We need to create a grid in order to develop the many different potential models available. We have to tune three different parameters for gradient boosting, These three parameters are number of trees, interaction depth, and shrinkage. Number of trees is how many trees gradient boosting g will make, interaction depth is the number of splits, shrinkage controls the contribution of each tree and stump to the final model. We also have to determine the type of cross-validation using the “trainControl”” function. Below is the code for the grid.

```
grid<-expand.grid(.n.trees=seq(100,500,by=200),.interaction.depth=seq(1,4,by=1),.shrinkage=c(.001,.01,.1),
.n.minobsinnode=10)
control<-trainControl(method = "CV")
```

**Model Training**

We now can train our model

gbm.train<-train(price~.,data=train,method='gbm',trControl=control,tuneGrid=grid) gbm.train

Stochastic Gradient Boosting 685 samples 4 predictors No pre-processing Resampling: Cross-Validated (25 fold) Summary of sample sizes: 659, 657, 658, 657, 657, 657, ... Resampling results across tuning parameters: shrinkage interaction.depth n.trees RMSE Rsquared 0.001 1 100 128372.32 0.4850879 0.001 1 300 120272.16 0.4965552 0.001 1 500 113986.08 0.5064680 0.001 2 100 127197.20 0.5463527 0.001 2 300 117228.42 0.5524074 0.001 2 500 109634.39 0.5566431 0.001 3 100 126633.35 0.5646994 0.001 3 300 115873.67 0.5707619 0.001 3 500 107850.02 0.5732942 0.001 4 100 126361.05 0.5740655 0.001 4 300 115269.63 0.5767396 0.001 4 500 107109.99 0.5799836 0.010 1 100 103554.11 0.5286663 0.010 1 300 90114.05 0.5728993 0.010 1 500 88327.15 0.5838981 0.010 2 100 97876.10 0.5675862 0.010 2 300 88260.16 0.5864650 0.010 2 500 86773.49 0.6007150 0.010 3 100 96138.06 0.5778062 0.010 3 300 87213.34 0.5975438 0.010 3 500 86309.87 0.6072987 0.010 4 100 95260.93 0.5861798 0.010 4 300 86962.20 0.6011429 0.010 4 500 86380.39 0.6082593 0.100 1 100 86808.91 0.6022690 0.100 1 300 86081.65 0.6100963 0.100 1 500 86197.52 0.6081493 0.100 2 100 86810.97 0.6036919 0.100 2 300 87251.66 0.6042293 0.100 2 500 88396.21 0.5945206 0.100 3 100 86649.14 0.6088309 0.100 3 300 88565.35 0.5942948 0.100 3 500 89971.44 0.5849622 0.100 4 100 86922.22 0.6037571 0.100 4 300 88629.92 0.5894188 0.100 4 500 91008.39 0.5718534 Tuning parameter 'n.minobsinnode' was held constant at a value of 10 RMSE was used to select the optimal model using the smallest value. The final values used for the model were n.trees = 300, interaction.depth = 1, shrinkage = 0.1 and n.minobsinnode = 10.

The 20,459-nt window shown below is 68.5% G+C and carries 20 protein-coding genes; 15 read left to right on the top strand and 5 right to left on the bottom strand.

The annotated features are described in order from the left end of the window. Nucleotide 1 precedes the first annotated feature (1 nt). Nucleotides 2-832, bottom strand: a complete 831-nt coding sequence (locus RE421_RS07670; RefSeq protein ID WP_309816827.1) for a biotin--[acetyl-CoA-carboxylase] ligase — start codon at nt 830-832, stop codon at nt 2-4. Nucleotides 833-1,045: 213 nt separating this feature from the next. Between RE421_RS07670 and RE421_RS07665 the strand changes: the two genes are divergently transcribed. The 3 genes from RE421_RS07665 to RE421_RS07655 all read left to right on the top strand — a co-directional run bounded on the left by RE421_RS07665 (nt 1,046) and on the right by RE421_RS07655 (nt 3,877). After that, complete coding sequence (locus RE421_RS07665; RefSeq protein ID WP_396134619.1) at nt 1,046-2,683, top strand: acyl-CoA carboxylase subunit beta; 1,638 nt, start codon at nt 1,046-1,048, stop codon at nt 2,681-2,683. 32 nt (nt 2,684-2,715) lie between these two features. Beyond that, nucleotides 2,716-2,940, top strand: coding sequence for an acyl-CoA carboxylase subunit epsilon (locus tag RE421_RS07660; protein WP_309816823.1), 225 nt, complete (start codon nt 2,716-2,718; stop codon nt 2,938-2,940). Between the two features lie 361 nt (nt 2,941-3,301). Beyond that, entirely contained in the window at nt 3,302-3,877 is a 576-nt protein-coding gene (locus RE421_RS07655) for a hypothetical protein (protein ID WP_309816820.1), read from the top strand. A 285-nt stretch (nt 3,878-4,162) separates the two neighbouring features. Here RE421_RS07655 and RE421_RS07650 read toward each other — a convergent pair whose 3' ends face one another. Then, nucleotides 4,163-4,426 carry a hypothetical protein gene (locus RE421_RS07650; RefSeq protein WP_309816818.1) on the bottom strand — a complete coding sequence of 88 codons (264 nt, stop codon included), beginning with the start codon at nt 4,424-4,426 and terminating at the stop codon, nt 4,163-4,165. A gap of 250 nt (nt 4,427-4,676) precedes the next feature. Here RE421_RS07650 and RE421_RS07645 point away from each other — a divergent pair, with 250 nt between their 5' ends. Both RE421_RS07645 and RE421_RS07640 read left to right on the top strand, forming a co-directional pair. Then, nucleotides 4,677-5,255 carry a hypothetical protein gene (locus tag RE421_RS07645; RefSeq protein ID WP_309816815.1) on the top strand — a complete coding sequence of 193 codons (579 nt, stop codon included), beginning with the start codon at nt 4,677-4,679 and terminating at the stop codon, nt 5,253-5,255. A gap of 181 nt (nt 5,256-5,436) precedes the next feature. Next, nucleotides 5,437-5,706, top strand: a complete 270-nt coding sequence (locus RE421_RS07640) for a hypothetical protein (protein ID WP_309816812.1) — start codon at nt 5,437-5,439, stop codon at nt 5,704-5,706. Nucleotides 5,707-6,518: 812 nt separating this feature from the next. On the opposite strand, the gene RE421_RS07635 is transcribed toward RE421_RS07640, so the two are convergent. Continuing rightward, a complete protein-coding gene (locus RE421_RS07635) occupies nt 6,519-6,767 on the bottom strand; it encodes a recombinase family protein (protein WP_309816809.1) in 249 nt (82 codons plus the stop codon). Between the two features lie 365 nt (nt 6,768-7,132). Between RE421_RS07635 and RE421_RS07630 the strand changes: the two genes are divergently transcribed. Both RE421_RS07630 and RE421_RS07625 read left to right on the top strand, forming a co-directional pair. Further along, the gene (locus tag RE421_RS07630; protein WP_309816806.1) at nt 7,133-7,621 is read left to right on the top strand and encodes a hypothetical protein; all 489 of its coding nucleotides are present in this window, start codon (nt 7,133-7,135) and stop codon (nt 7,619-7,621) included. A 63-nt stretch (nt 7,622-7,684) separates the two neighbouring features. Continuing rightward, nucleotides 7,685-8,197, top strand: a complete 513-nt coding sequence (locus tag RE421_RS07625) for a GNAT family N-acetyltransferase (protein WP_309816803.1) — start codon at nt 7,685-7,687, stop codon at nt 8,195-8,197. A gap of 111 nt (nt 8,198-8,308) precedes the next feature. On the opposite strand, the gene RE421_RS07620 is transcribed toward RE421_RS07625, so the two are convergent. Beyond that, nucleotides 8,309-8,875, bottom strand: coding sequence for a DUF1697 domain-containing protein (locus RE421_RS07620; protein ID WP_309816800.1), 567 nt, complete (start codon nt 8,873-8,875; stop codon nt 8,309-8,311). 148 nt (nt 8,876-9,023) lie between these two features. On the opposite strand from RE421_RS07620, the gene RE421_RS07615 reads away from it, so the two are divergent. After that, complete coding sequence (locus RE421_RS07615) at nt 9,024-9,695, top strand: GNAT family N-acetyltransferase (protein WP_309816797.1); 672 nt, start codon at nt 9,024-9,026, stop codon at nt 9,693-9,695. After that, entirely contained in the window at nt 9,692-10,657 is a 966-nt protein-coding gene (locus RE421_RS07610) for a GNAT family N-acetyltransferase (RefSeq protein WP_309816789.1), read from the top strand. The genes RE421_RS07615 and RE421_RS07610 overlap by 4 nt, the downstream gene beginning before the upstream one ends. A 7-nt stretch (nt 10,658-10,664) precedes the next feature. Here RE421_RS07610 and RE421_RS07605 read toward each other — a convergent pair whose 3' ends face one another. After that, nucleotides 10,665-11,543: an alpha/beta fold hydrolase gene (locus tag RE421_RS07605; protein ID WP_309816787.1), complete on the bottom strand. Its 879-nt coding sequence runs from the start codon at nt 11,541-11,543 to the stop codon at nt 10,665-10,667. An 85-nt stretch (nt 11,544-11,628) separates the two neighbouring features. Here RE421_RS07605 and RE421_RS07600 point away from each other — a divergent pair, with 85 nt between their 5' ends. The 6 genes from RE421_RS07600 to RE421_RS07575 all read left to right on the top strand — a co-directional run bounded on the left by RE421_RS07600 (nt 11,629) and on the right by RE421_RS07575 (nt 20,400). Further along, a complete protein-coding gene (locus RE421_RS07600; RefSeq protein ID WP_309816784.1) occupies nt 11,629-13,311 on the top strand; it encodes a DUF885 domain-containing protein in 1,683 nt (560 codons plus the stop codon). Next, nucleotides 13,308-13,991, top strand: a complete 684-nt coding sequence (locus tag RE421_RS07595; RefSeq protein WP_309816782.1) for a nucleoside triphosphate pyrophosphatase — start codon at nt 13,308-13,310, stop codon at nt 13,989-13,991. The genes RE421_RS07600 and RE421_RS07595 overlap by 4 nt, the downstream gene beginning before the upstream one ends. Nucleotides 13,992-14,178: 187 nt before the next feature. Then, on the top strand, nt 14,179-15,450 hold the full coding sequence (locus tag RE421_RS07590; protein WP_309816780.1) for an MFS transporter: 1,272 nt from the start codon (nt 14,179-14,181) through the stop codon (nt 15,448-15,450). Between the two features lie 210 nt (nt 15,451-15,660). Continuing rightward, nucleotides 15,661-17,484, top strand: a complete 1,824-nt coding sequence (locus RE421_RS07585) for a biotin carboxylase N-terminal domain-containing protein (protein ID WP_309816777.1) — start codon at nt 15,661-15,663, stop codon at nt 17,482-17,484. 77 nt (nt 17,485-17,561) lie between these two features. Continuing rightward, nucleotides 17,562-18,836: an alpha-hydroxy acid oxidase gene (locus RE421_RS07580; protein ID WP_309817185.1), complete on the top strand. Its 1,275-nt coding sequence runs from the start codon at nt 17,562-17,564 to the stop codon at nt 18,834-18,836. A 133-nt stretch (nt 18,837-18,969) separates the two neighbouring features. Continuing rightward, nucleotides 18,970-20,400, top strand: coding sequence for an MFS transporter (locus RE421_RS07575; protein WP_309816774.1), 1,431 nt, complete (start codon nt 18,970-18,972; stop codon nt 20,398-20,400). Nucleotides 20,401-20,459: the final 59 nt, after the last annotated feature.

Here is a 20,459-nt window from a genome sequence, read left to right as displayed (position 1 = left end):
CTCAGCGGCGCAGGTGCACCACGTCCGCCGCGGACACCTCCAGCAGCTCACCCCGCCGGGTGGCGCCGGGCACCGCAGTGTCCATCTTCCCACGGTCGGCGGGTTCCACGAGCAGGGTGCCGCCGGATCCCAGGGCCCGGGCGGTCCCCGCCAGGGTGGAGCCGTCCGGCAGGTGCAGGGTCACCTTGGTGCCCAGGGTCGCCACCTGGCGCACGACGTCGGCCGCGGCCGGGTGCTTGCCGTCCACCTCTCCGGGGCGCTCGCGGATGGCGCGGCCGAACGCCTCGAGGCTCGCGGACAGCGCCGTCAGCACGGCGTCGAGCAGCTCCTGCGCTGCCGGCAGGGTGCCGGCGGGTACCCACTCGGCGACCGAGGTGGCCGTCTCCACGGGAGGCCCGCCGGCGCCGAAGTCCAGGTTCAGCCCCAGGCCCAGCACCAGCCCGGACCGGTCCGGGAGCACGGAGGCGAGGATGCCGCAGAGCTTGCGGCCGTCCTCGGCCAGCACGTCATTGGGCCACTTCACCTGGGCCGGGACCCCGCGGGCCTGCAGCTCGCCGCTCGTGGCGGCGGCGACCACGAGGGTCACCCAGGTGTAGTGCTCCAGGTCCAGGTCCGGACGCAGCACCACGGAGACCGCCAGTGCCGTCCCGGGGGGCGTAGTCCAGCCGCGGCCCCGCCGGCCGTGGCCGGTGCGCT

The printout shows you the values for each potential model. At the bottom of the printout are the recommended parameters for our model. We take the values at the bottom to create our model for the test data.

```
gbm.price<-gbm(price~.,data=train,n.trees = 300,interaction.depth = 1,
shrinkage = .1,distribution = 'gaussian')
```

**Test Model**

Now we use the test data, below we predict as well as calculate the error and make a plot.

```
gbm.test<-predict(gbm.price,newdata = test,n.trees = 300)
gbm.resid<-gbm.test-test$price
mean(gbm.resid^2)
```

`## [1] 8721772767`

`plot(gbm.test,test$price)`

The actual value for the mean squared error is relative and means nothing by its self. The plot, however, looks good and indicates that our model may be doing well. The mean squared error is only useful when comparing one model to another it does not mean much by its self.